Islamabad: A Pakistani religious body will debate men's rights and their protection from domestic abuse next week, in a move seen as an effort to dilute a landmark legislation in the country to protect women from violence.
The conservative Council of Islamic Ideology (CII) will debate the issue in its meeting called on Monday. The decision was taken after CII member Sahibzada Zahid M Qasmi wrote to the body's chairman Maulana Mohammad Sheerani demanding laws to "protect" men from domestic abuse.
Qasmi, in his letter, said "some women in Pakistan torture men, and force them out of their houses. Islam grants rights to men as well and in this society those rights are being violated," Dawn online reported.
Qasmi has requested the council to discuss the matter and make recommendations for a "protection bill" for men similar to one for women passed by Punjab province in February.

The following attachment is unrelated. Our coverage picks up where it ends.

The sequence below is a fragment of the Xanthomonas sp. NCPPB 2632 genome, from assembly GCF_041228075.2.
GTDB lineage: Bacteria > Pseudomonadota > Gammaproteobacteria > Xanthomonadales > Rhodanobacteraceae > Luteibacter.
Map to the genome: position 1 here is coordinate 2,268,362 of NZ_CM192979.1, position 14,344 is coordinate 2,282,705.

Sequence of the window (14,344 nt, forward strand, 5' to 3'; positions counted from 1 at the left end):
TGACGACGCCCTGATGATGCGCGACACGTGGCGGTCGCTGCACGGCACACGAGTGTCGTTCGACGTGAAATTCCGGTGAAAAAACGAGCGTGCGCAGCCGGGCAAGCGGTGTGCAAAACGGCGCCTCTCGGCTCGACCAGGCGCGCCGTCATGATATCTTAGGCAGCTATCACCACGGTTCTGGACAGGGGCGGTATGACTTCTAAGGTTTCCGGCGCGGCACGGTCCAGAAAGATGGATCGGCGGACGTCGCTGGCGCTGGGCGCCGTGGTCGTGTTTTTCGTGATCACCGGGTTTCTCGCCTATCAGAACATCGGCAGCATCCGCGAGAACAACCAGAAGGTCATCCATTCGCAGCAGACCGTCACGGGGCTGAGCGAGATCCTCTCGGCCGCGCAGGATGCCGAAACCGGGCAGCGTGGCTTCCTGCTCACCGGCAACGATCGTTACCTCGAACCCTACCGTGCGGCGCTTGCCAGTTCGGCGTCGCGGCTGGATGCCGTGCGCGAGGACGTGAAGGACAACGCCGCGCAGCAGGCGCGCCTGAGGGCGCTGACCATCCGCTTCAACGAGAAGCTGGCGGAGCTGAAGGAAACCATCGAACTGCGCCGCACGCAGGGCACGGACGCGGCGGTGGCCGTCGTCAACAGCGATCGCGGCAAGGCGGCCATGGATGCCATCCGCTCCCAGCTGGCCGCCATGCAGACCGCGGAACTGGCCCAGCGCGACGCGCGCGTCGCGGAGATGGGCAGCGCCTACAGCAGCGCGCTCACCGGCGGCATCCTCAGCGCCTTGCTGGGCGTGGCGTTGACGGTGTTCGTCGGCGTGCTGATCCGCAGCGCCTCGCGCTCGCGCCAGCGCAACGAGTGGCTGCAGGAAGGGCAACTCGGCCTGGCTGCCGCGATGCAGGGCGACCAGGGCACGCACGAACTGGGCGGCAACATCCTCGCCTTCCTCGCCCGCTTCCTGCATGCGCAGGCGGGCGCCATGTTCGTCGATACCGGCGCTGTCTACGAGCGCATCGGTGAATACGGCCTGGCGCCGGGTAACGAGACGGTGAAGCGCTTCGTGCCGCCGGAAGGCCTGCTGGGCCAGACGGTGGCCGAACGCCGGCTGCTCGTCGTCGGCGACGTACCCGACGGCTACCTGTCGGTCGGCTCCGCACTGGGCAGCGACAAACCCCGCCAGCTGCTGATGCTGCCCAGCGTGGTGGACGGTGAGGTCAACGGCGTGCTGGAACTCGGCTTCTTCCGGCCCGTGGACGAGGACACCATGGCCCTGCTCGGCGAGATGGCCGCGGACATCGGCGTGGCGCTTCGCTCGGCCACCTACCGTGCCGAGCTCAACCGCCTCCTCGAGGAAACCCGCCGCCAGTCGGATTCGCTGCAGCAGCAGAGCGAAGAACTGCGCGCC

When the Punjab Protection of Women Against Violence Bill was passed, Qasmi said he was contacted by men who said while women should be given rights as is permitted in Islam and Pakistan's Constitution, men should also be given their due rights, the report said.
Defending men's rights, Qasmi said some women call their relatives to take violent measures against their husbands.
"In various districts of Punjab, several cases have come forth where men's nails have been pulled out or their hands and feet have been cut off. These cases have been lodged in various police stations," he said.
"If a man forces his wife out of the house, there are shelter homes available for her to go to. But the state has made no such provision for men."
The move by the religious body is seen as an effort by religious leaders to dilute the bill passed by Punjab, which protects women from domestic violence and abuse.
Mainstream religious parties belonging to different schools of thought had rejected the women protection bill.
They feel the bill was promulgated by Punjab "only to destroy and distort the family system in the country".
Already the CII is trying to formulate its own version of the women protection bill. The religious body has been criticised for saying that men are permitted to beat their wives in 'a light manner'....